It is customary nowadays, in movies and in even in books, to open with a scene of horrific violence, before moving on to the actual plot. I guess this is intended to reassure the moviegoer: yes, there are lace collars and farthingales, but hey! there’s going to be gore as well.

I’ve noticed this in films of Shakespeare’s plays, as well. If gore isn’t an option for the opening, there will certainly be naked women. I imagine this stuff as a sop to people who’ve gone to the movie with friends even though they hate costume dramas, Shakespeare, etc.

So To Kill a King, one of this month’s review items from Amazon, starts out with blood and internal organs on the battlefield. I averted my eyes. After that, it’s a bit confusing for a while, but #1 son assured me that this is the way modern movies are. Eventually, if you are pretty clear on the history of England’s civil war, you can figure out what’s going on. It is the rise and fall of Oliver Cromwell, including the death of King Charles.

The death of King Charles was an enormous big deal. Not that people all over the world said to themselves, “Lopped off his head, did they? Well, I guess that’s the end of the Divine Right of Kings. Let’s have a revolution!”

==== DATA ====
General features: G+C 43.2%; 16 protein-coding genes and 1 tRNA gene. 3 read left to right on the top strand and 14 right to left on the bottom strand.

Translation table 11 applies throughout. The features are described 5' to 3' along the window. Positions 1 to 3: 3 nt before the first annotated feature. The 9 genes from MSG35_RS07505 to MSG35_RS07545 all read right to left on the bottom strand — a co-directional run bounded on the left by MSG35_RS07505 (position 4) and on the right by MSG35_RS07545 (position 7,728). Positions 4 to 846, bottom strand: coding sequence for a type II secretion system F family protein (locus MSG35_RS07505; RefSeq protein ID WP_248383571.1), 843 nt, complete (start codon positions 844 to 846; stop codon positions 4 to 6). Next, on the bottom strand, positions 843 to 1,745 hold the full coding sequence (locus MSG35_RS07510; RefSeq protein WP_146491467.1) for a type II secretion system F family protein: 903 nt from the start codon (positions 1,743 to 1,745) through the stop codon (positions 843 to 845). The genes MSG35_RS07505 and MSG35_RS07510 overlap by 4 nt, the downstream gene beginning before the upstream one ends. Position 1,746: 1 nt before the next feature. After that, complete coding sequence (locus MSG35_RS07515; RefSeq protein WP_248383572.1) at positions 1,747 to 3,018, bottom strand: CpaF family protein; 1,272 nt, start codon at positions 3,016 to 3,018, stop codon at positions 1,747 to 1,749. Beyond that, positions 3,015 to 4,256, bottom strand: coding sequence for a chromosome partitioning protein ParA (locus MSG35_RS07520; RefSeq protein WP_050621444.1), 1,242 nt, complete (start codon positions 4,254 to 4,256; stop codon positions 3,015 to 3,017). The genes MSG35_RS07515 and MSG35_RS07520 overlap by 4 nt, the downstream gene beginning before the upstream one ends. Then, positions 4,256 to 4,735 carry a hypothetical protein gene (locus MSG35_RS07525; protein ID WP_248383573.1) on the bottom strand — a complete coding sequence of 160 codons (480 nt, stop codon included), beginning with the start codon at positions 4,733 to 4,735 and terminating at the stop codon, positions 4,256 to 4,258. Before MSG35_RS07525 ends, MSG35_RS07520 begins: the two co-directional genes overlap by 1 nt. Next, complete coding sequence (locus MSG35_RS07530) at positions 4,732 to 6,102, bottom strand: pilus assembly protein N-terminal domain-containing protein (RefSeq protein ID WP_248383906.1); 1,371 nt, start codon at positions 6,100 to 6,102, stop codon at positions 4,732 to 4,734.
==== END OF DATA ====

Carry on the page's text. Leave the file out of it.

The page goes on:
But that was the effect. Once you compress it all, the way you can once a thing is history rather than current events. Current events take place so slowly that we can’t properly see what’s going on. History is much clearer. Sometimes I look forward to having our current events become history so that they will make more sense, although there is a bit of worry with stuff like globalization, global warming, and the U.S. economy, that it might turn out to be some history that people will look back at later and say, “Isn’t it amazing that they all just sat around and allowed that?”

One of the things I really liked about this movie is the fact that all the characters, including Cromwell and King Charles, are quite sympathetic. You can see what they had in mind. It is beautifully filmed, has three-dimensional characters, and includes women, and not just as excuses to show skin. No memorable music, but you can’t have everything.

One thing they left out was the knitted waistcoat that Charles wore at his execution. I don’t know why they didn’t include it. It had quite a nice stitch, which we now know as King Charles Brocade. I didn’t knit during the movie, or even quilt, since I had a mountain of laundry to fold. And also I must go review the movie at some point, so I didn’t want to have missed an important part because I had come to some complex shaping or something. I think that probably happens a lot.

Today I have a couple of workshops and a rehearsal, and I need to leave home in one hour. I should probably get dressed.